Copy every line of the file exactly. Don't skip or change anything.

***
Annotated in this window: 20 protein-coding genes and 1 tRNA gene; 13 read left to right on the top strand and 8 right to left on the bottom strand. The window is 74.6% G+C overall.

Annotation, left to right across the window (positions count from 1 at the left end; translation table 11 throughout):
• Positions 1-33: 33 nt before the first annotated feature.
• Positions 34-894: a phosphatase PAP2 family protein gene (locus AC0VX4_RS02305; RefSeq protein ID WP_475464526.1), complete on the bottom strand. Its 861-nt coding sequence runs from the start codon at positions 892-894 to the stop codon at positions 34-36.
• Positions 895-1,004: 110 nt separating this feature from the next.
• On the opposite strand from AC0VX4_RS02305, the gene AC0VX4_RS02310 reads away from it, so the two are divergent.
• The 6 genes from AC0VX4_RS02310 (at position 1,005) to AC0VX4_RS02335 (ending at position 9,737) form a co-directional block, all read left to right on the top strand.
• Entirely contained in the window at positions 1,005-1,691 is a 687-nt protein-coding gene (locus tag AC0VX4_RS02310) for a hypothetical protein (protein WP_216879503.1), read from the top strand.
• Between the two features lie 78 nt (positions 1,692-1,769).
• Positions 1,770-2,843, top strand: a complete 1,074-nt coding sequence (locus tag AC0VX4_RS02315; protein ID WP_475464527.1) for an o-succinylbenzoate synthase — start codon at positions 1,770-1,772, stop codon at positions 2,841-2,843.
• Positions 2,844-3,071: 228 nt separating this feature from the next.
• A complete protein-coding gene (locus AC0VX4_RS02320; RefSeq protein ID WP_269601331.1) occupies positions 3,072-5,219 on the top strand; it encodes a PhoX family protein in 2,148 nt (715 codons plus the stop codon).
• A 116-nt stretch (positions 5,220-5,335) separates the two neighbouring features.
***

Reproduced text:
Annotated in this window: 20 protein-coding genes and 1 tRNA gene; 13 read left to right on the top strand and 8 right to left on the bottom strand. The window is 74.6% G+C overall.

Annotation, left to right across the window (positions count from 1 at the left end; translation table 11 throughout):
• Positions 1-33: 33 nt before the first annotated feature.
• Positions 34-894: a phosphatase PAP2 family protein gene (locus AC0VX4_RS02305; RefSeq protein ID WP_475464526.1), complete on the bottom strand. Its 861-nt coding sequence runs from the start codon at positions 892-894 to the stop codon at positions 34-36.
• Positions 895-1,004: 110 nt separating this feature from the next.
• On the opposite strand from AC0VX4_RS02305, the gene AC0VX4_RS02310 reads away from it, so the two are divergent.
• The 6 genes from AC0VX4_RS02310 (at position 1,005) to AC0VX4_RS02335 (ending at position 9,737) form a co-directional block, all read left to right on the top strand.
• Entirely contained in the window at positions 1,005-1,691 is a 687-nt protein-coding gene (locus tag AC0VX4_RS02310) for a hypothetical protein (protein WP_216879503.1), read from the top strand.
• Between the two features lie 78 nt (positions 1,692-1,769).
• Positions 1,770-2,843, top strand: a complete 1,074-nt coding sequence (locus tag AC0VX4_RS02315; protein ID WP_475464527.1) for an o-succinylbenzoate synthase — start codon at positions 1,770-1,772, stop codon at positions 2,841-2,843.
• Positions 2,844-3,071: 228 nt separating this feature from the next.
• A complete protein-coding gene (locus AC0VX4_RS02320; RefSeq protein ID WP_269601331.1) occupies positions 3,072-5,219 on the top strand; it encodes a PhoX family protein in 2,148 nt (715 codons plus the stop codon).
• A 116-nt stretch (positions 5,220-5,335) separates the two neighbouring features.